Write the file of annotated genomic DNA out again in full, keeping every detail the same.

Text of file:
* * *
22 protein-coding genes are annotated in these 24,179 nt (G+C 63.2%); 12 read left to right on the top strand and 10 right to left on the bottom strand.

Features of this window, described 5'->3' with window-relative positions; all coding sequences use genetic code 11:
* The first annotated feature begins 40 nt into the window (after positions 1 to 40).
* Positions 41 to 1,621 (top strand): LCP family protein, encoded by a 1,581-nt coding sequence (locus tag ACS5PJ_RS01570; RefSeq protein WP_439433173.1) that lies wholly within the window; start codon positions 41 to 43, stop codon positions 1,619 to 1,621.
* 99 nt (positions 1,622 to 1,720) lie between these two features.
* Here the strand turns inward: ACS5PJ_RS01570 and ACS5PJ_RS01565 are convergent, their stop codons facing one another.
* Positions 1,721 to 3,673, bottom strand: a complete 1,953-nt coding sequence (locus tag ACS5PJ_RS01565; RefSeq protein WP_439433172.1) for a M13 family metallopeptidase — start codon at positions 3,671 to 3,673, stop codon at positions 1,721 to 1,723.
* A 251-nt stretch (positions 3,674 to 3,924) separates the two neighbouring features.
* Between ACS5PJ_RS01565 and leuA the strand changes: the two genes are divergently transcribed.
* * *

22 protein-coding genes are annotated in these 24,179 nt (G+C 63.2%); 12 read left to right on the top strand and 10 right to left on the bottom strand.

Features of this window, described 5'->3' with window-relative positions; all coding sequences use genetic code 11:
* The first annotated feature begins 40 nt into the window (after positions 1 to 40).
* Positions 41 to 1,621 (top strand): LCP family protein, encoded by a 1,581-nt coding sequence (locus tag ACS5PJ_RS01570; RefSeq protein WP_439433173.1) that lies wholly within the window; start codon positions 41 to 43, stop codon positions 1,619 to 1,621.
* 99 nt (positions 1,622 to 1,720) lie between these two features.
* Here the strand turns inward: ACS5PJ_RS01570 and ACS5PJ_RS01565 are convergent, their stop codons facing one another.
* Positions 1,721 to 3,673, bottom strand: a complete 1,953-nt coding sequence (locus tag ACS5PJ_RS01565; RefSeq protein WP_439433172.1) for a M13 family metallopeptidase — start codon at positions 3,671 to 3,673, stop codon at positions 1,721 to 1,723.
* A 251-nt stretch (positions 3,674 to 3,924) separates the two neighbouring features.
* Between ACS5PJ_RS01565 and leuA the strand changes: the two genes are divergently transcribed.